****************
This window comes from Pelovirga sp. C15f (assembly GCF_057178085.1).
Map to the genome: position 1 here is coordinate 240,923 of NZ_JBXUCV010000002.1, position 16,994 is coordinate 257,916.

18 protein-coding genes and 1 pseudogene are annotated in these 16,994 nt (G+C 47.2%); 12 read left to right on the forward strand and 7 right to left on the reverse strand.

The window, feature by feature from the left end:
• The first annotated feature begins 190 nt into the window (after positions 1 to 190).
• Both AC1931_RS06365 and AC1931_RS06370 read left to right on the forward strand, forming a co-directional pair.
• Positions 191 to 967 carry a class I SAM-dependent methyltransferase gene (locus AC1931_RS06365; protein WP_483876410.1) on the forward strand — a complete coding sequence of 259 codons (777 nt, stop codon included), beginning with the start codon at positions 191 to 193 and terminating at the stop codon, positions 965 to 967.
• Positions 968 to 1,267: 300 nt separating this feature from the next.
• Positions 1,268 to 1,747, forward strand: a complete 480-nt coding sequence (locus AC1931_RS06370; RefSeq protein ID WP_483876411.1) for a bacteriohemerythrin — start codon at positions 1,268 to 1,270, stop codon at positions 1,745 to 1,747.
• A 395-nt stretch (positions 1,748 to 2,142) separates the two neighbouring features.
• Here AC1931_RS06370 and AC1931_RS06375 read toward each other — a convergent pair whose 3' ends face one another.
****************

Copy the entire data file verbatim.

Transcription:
This window comes from Pelovirga sp. C15f (assembly GCF_057178085.1).
Map to the genome: position 1 here is coordinate 240,923 of NZ_JBXUCV010000002.1, position 16,994 is coordinate 257,916.

18 protein-coding genes and 1 pseudogene are annotated in these 16,994 nt (G+C 47.2%); 12 read left to right on the forward strand and 7 right to left on the reverse strand.

The window, feature by feature from the left end:
• The first annotated feature begins 190 nt into the window (after positions 1 to 190).
• Both AC1931_RS06365 and AC1931_RS06370 read left to right on the forward strand, forming a co-directional pair.
• Positions 191 to 967 carry a class I SAM-dependent methyltransferase gene (locus AC1931_RS06365; protein WP_483876410.1) on the forward strand — a complete coding sequence of 259 codons (777 nt, stop codon included), beginning with the start codon at positions 191 to 193 and terminating at the stop codon, positions 965 to 967.
• Positions 968 to 1,267: 300 nt separating this feature from the next.
• Positions 1,268 to 1,747, forward strand: a complete 480-nt coding sequence (locus AC1931_RS06370; RefSeq protein ID WP_483876411.1) for a bacteriohemerythrin — start codon at positions 1,268 to 1,270, stop codon at positions 1,745 to 1,747.
• A 395-nt stretch (positions 1,748 to 2,142) separates the two neighbouring features.
• Here AC1931_RS06370 and AC1931_RS06375 read toward each other — a convergent pair whose 3' ends face one another.